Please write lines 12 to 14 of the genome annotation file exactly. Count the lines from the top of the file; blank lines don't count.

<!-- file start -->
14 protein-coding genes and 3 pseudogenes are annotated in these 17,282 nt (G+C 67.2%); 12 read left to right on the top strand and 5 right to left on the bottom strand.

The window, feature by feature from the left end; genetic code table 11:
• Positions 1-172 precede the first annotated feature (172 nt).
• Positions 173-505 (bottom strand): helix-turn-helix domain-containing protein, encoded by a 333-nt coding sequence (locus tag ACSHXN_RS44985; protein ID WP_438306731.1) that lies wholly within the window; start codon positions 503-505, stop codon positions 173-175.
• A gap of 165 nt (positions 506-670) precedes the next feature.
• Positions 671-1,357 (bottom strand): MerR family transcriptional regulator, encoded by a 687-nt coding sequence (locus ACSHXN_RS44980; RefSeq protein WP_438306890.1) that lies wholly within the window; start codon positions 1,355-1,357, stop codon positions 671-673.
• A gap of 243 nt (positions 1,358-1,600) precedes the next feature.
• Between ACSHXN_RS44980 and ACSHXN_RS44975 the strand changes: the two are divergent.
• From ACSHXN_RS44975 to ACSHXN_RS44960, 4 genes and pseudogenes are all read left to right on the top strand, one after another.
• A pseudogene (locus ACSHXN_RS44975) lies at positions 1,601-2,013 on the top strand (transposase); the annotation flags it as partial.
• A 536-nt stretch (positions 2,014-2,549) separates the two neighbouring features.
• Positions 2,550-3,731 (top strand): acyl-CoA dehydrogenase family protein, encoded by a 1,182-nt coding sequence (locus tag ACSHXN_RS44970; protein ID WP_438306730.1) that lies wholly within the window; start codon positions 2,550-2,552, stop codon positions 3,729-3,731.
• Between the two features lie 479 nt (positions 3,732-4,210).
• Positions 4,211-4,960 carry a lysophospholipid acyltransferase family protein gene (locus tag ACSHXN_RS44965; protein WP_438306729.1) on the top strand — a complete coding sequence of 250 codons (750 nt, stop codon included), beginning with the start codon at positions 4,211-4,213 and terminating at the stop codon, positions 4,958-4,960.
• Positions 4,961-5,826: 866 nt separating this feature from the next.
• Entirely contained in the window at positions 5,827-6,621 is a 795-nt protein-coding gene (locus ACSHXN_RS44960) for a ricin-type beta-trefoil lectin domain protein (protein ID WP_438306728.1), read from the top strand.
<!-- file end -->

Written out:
• Positions 2,550-3,731 (top strand): acyl-CoA dehydrogenase family protein, encoded by a 1,182-nt coding sequence (locus tag ACSHXN_RS44970; protein ID WP_438306730.1) that lies wholly within the window; start codon positions 2,550-2,552, stop codon positions 3,729-3,731.
• Between the two features lie 479 nt (positions 3,732-4,210).
• Positions 4,211-4,960 carry a lysophospholipid acyltransferase family protein gene (locus tag ACSHXN_RS44965; protein WP_438306729.1) on the top strand — a complete coding sequence of 250 codons (750 nt, stop codon included), beginning with the start codon at positions 4,211-4,213 and terminating at the stop codon, positions 4,958-4,960.